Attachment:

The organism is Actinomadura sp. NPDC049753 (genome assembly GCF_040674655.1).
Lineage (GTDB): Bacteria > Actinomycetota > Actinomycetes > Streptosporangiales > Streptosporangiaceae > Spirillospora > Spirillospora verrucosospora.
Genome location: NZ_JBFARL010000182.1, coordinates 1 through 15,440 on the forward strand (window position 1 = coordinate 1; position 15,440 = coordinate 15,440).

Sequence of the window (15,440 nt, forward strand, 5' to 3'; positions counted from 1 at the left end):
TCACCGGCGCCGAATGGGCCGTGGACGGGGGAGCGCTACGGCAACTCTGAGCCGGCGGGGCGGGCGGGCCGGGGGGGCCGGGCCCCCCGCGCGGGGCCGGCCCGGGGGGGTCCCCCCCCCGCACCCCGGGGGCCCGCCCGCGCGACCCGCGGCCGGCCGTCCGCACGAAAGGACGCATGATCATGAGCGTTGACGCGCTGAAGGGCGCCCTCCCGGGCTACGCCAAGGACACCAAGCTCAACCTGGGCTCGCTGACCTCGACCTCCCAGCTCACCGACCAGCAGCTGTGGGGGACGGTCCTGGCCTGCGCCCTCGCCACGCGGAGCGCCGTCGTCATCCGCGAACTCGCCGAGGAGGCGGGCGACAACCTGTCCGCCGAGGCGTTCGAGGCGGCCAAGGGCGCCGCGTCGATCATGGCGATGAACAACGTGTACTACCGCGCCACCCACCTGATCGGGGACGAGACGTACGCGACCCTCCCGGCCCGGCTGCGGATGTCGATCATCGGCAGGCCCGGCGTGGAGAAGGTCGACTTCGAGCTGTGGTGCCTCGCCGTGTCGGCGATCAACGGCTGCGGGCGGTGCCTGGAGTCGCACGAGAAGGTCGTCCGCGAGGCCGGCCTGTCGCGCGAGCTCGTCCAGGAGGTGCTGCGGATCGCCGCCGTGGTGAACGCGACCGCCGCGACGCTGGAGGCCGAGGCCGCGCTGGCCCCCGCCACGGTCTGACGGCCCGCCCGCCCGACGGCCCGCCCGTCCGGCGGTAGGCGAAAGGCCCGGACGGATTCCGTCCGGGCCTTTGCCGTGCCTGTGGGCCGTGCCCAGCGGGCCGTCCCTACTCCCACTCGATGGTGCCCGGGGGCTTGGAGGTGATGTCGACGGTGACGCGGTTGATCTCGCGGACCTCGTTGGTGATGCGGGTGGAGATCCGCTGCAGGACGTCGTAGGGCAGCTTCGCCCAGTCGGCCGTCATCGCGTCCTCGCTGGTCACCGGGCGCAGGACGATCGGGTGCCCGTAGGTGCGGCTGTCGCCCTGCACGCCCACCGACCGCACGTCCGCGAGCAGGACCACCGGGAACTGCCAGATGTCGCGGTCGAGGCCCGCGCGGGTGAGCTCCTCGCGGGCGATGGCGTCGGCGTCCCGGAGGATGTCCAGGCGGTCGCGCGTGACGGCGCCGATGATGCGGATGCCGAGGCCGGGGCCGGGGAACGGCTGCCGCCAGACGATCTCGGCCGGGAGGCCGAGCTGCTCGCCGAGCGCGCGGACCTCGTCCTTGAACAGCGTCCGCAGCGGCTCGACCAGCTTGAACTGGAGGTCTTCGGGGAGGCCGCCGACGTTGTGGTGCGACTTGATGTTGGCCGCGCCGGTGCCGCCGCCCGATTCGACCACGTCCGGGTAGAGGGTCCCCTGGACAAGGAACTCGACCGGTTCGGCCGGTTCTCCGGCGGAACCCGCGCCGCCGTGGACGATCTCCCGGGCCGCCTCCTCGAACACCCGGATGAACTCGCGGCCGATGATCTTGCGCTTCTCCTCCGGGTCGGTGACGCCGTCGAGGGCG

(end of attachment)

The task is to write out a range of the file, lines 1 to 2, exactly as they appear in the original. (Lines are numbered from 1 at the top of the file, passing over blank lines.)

The organism is Actinomadura sp. NPDC049753 (genome assembly GCF_040674655.1).
Lineage (GTDB): Bacteria > Actinomycetota > Actinomycetes > Streptosporangiales > Streptosporangiaceae > Spirillospora > Spirillospora verrucosospora.